We are in the second day of discussing a motion that should have moved very smoothly through our first meeting. This is a motion regarding a decision made by this committee last July regarding the obtaining of documents concerning the payments made to the Trudeau family through their work with WE.
Many of the sitting members of this committee were on that last committee and voted for this. We voted for a very clear set of rules around the matter to protect the privacy of the individuals involved. It was based on a duty that we have as parliamentarians to call for evidence when necessary, and it's also recognized that we need to have an agreement to make sure that evidence is protected and that the privacy of individuals is protected.
It was a fairly straightforward motion, yet we've seen nothing but obstruction from the Liberals—an obstruction that began when, on the day we were supposed to receive these documents, the shut Parliament down.
My understanding is that the documents are in the hands of the committee clerk. We have these documents, but we are not able to do our work because of this Liberal obstruction. I think this is very unfortunate.
Why do these documents matter?
The issue is a question of conflict of interest on the part of the , who is under investigation right now, in that the WE group—particularly the Kielburger brothers—had built a close relationship with the Trudeau family that included financial payments. This was highly problematic because, under section 5 of the Conflict of Interest Act, the Prime Minister has the obligation to keep his family business in order so that he does not find himself in a conflict. Everything about this scandal is about that conflict.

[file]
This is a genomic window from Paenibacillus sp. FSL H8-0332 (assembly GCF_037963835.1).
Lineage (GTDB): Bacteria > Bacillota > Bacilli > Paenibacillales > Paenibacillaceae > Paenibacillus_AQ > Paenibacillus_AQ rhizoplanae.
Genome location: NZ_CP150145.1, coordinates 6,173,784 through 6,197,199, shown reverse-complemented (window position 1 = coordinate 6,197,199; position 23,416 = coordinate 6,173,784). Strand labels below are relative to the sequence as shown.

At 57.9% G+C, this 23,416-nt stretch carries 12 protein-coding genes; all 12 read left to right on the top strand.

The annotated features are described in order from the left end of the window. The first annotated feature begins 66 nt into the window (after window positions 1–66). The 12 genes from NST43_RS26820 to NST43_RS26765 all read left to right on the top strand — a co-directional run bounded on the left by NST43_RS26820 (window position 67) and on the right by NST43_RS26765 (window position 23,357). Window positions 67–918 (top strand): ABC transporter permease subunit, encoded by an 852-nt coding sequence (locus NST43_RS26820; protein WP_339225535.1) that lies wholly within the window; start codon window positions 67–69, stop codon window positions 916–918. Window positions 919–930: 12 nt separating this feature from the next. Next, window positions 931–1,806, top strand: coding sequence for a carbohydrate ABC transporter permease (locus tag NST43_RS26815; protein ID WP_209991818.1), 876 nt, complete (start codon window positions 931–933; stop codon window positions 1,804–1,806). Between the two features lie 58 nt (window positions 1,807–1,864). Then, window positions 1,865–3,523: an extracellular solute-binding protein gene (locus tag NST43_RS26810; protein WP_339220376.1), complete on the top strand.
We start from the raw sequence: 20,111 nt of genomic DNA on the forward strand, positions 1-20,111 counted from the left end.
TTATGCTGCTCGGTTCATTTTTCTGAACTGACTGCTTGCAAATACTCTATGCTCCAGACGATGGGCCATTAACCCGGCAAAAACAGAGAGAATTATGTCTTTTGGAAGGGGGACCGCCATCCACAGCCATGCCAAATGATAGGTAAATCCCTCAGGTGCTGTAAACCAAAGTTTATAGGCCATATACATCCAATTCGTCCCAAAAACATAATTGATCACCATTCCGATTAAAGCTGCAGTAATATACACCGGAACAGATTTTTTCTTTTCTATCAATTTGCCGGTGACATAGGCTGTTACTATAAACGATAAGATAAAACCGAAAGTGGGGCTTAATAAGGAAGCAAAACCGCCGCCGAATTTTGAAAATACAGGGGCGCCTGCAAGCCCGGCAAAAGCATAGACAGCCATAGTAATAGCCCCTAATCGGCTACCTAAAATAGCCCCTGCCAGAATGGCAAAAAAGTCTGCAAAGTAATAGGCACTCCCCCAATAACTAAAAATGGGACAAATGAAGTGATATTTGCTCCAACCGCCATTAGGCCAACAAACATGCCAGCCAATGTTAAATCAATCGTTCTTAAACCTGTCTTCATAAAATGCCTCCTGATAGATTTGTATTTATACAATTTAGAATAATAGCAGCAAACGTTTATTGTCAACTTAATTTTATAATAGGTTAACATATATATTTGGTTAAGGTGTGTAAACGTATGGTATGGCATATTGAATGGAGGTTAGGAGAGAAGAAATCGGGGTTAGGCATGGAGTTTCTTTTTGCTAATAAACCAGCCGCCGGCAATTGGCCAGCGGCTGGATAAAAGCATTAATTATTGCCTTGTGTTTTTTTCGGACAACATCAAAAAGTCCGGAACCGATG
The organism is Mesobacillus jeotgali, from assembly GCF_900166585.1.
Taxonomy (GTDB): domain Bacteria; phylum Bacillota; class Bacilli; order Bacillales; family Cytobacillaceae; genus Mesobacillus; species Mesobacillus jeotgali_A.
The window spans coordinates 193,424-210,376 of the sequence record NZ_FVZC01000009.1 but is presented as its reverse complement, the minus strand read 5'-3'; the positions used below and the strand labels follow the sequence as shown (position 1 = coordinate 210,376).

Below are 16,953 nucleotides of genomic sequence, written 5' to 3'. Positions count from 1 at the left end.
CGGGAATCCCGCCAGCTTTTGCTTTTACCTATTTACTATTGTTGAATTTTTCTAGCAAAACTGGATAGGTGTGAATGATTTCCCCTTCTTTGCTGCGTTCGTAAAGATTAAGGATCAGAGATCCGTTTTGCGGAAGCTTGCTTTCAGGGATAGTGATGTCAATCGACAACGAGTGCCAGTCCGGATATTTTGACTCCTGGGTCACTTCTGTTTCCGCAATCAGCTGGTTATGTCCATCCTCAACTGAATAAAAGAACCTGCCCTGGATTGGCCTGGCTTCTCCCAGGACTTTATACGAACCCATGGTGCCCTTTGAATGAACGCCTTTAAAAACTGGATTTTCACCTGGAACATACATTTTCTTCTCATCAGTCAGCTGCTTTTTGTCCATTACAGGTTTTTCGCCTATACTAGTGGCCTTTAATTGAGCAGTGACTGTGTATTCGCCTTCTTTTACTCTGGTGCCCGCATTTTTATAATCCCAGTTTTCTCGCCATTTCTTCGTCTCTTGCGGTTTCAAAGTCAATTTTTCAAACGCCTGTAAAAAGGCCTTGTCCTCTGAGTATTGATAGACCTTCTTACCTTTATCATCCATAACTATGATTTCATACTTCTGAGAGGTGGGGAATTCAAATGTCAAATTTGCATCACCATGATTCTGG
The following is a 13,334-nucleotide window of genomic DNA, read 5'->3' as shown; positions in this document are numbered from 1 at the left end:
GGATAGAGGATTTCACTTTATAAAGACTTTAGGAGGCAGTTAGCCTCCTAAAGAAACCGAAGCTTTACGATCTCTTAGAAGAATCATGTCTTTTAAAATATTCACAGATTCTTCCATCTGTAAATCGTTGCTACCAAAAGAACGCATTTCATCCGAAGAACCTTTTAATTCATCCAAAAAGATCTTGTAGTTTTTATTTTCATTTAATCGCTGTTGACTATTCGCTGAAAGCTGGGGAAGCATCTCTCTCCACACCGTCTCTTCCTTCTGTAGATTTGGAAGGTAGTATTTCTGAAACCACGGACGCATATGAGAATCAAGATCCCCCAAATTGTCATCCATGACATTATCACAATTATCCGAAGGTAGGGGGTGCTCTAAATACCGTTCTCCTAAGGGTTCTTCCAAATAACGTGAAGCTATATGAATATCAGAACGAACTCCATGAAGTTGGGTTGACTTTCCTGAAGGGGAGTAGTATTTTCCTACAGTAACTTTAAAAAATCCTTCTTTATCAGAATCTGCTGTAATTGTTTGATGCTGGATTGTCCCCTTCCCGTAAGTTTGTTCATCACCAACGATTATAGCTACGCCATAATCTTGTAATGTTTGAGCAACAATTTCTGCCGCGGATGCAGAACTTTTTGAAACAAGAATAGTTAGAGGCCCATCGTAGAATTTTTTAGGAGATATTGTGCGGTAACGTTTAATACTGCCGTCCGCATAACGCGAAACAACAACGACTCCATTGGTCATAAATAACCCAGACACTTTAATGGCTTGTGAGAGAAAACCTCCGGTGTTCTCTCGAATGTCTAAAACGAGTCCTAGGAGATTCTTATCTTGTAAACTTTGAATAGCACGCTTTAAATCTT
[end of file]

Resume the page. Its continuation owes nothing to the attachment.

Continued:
Why, then, do these documents matter?
When the Kielburgers were first asked whether Margaret Trudeau and Sacha Trudeau were being paid, they said nobody was paid. We know that many high-profile speakers, such as Jully Black and Theo Fleury, gave their time to WE and were not paid.
It was then shown that what the Kielburgers and the WE group were saying was false. Margaret Trudeau had been paid well over $300,000 and the payments with Justin Trudeau's brother amounted to over half a million dollars. That discrepancy needs to be accounted for.
When we sat at the finance committee we asked the former chair of WE, Michelle Douglas, who had been fired by the Kielburgers, about why the Trudeau family were being paid this amount of money when nobody else was paid. What Michelle Douglas said was extraordinary. She said that the board of directors specifically asked the Kielburger brothers if these payments were being made to the Trudeaus and they were told that no money was being paid.